Piracy and Movie Revenues: Evidence from Megaupload: A Tale of the Long Tail?
University of Zurich - Department of Business Administration
Copenhagen Business School - Department of Innovation and Organizational Economics
Ludwig-Maximilians-Universität München - Faculty of Business Administration (Munich School of Management); CESifo (Center for Economic Studies and Ifo Institute) - Ifo Institute; London School of Economics & Political Science (LSE) - Centre for Economic Performance (CEP)
August 20, 2013
In this paper we make use of a quasi-experiment in the market for illegal downloading to study movie box office revenues. Exogenous variation comes from the unexpected shutdown of the popular file hosting platform Megaupload.com on January 19, 2012. The estimation strategy is to compare box office revenues before and after the shutdown, controlling for various factors that potentially explain intertemporal differences.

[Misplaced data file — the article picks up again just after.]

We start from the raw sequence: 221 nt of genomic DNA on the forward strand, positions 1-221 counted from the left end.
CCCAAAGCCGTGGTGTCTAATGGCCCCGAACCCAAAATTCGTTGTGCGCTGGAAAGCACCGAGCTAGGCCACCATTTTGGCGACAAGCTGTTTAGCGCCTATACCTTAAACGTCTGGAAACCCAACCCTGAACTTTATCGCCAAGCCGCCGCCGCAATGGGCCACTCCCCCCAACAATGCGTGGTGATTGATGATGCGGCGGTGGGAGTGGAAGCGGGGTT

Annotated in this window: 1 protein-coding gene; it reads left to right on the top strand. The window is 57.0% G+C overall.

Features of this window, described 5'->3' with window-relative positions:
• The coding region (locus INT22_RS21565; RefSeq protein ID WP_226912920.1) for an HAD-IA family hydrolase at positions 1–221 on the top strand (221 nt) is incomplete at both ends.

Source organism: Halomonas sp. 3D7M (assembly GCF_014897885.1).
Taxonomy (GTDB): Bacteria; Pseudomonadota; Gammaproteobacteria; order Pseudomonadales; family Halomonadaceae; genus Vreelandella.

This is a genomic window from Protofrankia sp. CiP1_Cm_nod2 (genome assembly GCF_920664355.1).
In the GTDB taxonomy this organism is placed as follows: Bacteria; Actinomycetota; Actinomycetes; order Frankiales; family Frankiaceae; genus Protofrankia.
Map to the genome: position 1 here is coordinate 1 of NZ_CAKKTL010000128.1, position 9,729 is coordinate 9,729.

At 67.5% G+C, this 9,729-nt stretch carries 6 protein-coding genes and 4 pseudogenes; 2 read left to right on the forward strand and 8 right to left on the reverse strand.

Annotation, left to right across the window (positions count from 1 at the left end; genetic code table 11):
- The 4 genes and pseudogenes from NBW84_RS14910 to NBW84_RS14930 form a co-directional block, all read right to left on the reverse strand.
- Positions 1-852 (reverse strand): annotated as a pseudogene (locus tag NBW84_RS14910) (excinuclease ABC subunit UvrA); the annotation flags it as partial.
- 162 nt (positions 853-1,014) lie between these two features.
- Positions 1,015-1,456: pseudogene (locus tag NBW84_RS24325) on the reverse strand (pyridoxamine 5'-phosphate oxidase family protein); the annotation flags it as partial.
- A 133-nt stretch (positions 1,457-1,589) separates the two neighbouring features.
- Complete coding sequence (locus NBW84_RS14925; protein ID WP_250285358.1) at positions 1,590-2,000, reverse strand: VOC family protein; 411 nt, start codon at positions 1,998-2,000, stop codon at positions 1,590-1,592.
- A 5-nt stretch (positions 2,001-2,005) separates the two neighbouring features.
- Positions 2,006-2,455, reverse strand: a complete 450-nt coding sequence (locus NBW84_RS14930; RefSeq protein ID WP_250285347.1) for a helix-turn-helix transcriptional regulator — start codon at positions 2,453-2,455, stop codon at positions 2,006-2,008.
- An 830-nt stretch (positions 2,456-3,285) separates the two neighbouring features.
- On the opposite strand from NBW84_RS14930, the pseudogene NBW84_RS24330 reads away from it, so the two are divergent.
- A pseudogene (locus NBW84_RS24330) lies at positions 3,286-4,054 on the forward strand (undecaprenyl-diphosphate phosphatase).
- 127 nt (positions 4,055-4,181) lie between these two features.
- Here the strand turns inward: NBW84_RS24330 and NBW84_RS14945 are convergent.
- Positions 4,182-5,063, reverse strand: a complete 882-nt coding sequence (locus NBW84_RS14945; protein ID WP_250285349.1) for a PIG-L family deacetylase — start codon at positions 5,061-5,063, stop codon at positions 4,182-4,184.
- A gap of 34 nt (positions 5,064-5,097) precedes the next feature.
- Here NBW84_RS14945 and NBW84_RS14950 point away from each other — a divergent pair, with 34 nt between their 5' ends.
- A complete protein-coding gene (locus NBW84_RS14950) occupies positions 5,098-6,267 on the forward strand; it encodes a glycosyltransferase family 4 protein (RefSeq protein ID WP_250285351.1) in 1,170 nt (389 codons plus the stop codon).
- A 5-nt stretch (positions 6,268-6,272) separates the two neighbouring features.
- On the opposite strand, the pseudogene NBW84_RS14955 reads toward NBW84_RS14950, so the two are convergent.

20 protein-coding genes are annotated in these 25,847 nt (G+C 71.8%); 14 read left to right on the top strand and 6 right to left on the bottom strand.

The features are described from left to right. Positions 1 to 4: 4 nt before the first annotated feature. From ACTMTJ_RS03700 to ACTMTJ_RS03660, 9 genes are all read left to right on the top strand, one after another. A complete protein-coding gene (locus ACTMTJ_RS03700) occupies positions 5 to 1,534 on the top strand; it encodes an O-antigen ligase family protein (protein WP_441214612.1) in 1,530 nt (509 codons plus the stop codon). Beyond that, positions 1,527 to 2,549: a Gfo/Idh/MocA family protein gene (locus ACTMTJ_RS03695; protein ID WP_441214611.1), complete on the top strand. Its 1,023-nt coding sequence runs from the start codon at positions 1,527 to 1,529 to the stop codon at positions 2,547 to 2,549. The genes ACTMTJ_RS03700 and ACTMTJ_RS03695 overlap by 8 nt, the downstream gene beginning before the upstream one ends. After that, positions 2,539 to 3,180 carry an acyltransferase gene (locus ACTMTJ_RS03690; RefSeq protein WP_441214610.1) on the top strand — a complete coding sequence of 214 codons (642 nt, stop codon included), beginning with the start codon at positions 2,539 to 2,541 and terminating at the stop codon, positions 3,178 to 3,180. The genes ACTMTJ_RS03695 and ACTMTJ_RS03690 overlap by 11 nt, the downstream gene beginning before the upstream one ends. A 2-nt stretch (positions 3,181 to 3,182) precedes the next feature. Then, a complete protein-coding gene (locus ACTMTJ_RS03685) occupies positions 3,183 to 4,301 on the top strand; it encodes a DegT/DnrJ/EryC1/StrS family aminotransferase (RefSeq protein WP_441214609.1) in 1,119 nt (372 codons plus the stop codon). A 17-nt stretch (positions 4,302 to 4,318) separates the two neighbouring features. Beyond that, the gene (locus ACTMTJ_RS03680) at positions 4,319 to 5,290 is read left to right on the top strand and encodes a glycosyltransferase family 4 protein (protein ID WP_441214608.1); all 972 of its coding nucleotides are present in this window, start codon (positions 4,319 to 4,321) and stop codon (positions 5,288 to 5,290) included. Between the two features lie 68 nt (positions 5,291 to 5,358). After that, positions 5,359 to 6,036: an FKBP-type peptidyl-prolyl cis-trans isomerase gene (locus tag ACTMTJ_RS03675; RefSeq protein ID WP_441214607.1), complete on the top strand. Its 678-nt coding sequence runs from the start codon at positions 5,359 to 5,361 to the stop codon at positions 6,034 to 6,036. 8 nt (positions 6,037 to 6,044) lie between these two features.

We find that box office revenues of a majority of movies did not increase. While for a mid-range of movies the effect of the shutdown is even negative, only large blockbusters could benefit from the absence of Megaupload. We argue that this is due to social network effects, where online piracy acts as a mechanism to spread information about a good from consumers with low willingness to pay to consumers with high willingness to pay. This information-spreading effect of illegal downloads seems to be especially important for movies with smaller audiences.
Number of Pages in PDF File: 30
Keywords: Piracy, Movie Revenues, Megaupload, Natural Experimentworking papers series
Date posted: November 17, 2012 ; Last revised: November 18, 2013
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